About a year and a half ago, a writer friend challenged me thus: “I want to see every day for seven consecutive days a one thousand word stand-alone piece of fiction. Don’t show me, just tell me that you’ve done it.” I wrote for seven days and then continued on for months with a stubbornness that grew into habit. I wrote out of regard for my friend, which deepened and expanded into love for the writing itself and the characters that materialized through it. Over the course of that sleepless marathon, I saw the outlines of my novel emerge: a series of events linked into stories, the intersecting trajectories of three lives.
The pieces I wrote built on moments of my life in New York, in Paris, and in Montevideo, Uruguay. The deeply personal experiences of people close to me with the political repression of the 1970s and 1980s also broke in. I found my voice as interlocutor and honed my perspective on the encounters and clashes of two generations: the socially radical yet culturally traditional avant-garde of my parents’ generation and the experience of my peers, particularly that of queer youth coming of age in the 1990s. Both witnessed authoritarianism, its end, and the complex transition to democracy that followed. Both struggled with the memory of political trauma, including long-term imprisonment, disappearances and torture. Both watched and participated in the mostly failed efforts at reconciliation. Within a rapidly globalizing society, these concerns lodged themselves in a universal framework for addressing human rights violations, while also remaining grounded in individuals’ experiences of displacement, their searches for self, for love, and their struggles to understand how to live.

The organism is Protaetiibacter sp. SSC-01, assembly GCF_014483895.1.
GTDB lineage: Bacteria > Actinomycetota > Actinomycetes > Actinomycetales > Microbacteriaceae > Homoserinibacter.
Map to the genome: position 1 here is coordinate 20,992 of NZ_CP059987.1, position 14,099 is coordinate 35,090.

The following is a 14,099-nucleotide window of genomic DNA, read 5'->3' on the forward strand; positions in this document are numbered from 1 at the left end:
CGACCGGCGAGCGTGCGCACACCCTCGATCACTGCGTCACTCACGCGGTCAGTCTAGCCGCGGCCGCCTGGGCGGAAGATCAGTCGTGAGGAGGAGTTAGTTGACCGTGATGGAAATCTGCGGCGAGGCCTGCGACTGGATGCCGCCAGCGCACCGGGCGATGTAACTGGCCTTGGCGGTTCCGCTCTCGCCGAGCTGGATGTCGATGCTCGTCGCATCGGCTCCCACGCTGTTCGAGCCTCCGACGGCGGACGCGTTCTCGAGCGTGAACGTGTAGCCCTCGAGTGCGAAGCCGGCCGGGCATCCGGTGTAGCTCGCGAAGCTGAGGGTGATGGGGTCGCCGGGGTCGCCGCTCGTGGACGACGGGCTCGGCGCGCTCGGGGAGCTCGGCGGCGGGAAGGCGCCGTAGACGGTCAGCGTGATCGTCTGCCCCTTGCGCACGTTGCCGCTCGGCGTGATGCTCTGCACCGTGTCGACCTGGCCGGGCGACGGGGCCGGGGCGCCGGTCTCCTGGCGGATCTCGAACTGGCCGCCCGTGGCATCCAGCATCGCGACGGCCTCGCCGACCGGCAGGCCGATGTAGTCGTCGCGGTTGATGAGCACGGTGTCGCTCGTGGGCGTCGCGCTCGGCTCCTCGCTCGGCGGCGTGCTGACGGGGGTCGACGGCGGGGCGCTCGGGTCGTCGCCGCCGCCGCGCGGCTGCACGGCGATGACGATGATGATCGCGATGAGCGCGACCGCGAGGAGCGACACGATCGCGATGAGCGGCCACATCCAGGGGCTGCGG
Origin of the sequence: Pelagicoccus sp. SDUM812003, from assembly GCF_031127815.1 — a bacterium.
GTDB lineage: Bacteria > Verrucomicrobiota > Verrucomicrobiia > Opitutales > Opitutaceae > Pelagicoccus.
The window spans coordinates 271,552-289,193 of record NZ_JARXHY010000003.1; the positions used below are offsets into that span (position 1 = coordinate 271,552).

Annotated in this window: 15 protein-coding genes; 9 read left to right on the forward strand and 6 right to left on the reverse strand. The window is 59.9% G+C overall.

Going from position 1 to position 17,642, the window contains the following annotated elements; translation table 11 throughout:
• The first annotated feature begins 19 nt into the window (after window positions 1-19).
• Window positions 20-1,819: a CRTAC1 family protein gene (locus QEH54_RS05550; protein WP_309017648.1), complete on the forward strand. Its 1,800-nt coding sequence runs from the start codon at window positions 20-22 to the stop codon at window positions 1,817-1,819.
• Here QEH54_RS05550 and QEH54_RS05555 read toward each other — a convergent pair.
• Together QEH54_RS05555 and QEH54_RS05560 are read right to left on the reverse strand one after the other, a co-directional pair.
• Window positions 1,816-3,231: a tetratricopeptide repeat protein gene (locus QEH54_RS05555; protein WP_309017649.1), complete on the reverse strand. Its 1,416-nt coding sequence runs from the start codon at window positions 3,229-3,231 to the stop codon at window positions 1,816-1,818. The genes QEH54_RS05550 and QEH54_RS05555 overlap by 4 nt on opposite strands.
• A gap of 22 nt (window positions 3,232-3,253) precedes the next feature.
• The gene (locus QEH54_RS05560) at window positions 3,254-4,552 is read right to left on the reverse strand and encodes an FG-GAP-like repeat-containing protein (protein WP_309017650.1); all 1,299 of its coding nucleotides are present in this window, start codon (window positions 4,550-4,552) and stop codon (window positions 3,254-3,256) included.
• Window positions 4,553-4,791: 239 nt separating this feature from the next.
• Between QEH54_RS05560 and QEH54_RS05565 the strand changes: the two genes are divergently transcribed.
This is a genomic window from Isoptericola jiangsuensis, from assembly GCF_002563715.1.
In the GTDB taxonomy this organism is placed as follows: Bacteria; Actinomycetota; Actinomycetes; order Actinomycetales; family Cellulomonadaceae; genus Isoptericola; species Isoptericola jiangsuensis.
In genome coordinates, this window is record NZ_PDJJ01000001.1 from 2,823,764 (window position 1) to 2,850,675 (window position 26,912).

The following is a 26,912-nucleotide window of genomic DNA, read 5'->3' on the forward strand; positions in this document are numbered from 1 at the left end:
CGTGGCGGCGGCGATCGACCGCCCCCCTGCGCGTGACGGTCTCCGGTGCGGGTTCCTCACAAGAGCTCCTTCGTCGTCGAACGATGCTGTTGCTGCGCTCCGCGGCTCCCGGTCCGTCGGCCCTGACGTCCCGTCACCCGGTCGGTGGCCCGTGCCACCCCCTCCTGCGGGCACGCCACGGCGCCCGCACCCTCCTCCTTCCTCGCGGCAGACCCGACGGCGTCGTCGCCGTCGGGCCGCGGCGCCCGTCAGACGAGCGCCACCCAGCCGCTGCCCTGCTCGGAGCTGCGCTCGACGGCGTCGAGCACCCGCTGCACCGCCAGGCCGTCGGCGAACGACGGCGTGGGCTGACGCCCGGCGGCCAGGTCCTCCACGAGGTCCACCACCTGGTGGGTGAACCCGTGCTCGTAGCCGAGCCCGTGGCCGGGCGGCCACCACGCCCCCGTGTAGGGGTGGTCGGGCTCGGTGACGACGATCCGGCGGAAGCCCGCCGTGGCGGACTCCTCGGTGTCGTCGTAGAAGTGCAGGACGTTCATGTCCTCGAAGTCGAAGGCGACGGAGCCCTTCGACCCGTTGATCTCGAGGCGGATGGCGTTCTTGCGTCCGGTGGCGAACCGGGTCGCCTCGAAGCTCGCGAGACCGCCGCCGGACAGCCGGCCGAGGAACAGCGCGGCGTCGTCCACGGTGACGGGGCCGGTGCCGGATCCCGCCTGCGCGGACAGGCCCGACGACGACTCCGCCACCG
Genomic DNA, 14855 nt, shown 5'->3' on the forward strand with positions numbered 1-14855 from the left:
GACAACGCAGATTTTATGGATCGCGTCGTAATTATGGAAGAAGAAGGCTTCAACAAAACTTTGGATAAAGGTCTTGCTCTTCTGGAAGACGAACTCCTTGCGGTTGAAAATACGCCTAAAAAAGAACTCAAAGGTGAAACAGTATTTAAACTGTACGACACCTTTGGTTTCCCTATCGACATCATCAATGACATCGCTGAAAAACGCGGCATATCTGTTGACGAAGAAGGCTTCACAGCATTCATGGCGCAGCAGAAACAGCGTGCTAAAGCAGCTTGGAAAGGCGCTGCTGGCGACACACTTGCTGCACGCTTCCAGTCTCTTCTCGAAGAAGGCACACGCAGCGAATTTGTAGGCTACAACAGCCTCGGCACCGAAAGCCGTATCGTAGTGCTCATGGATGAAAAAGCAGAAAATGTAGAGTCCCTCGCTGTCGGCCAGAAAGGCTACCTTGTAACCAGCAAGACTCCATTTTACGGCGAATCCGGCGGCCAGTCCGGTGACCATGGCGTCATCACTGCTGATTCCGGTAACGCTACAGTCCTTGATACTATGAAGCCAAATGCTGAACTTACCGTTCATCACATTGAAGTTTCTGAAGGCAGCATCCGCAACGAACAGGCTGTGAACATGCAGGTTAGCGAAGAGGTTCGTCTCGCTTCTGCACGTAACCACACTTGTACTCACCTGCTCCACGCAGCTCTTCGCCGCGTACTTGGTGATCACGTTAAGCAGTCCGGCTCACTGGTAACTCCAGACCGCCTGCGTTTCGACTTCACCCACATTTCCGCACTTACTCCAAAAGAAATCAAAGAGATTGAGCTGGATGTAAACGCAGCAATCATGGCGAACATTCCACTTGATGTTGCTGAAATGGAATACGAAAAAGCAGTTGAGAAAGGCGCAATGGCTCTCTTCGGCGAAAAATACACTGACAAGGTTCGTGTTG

By the time I stopped writing my one thousand word segments, I was living in an artists’ collective in Osaka, Japan, incredibly far from the setting of my novel. In my quiet room, I spread printed out fragments over the expanse of four tatami mats. On an enormous piece of construction paper, I built a map of my novel. I began with events, a constellation of nodes loosely scattered from left to right along a rough time line, and alternating between continents, which I had depicted by using different colored backgrounds. The lives of my characters traced over the map like veins; they wrapped around certain moments, intersected with each other, and then continued on in different directions. The result was a multicolored network of lives and events woven together into stories. Since then, the process of writing has continually transformed that initial map. I have seen the characters come into their own and assert themselves, sometimes refusing to follow the paths that I initially drew for them.
The experiences, relations and ideas that unfurl at the crossroads of my present life and the political events that shaped it incited me to write this novel. Once inside it, I realized it had a power of its own, enough to take me by the hand through to its own denouement. In the process, I have seen how stories engage with the past and future, transforming both in often unpredictable ways. And I have learned that the past is not entirely robust, that events are unstable and restless, that memory continually re-configures itself and the world that surrounds it. This then is my re-imagining of three overlapping lives and the relationships among them, embedded in the flow of history, its regimes, and its movements.
Denise Milstein is a writer and a sociologist. In both capacities, she chases after stories to write them down, then lets them go unharmed. She teaches at Columbia University, where she guides students through qualitative research projects, and lives in Harlem with her son.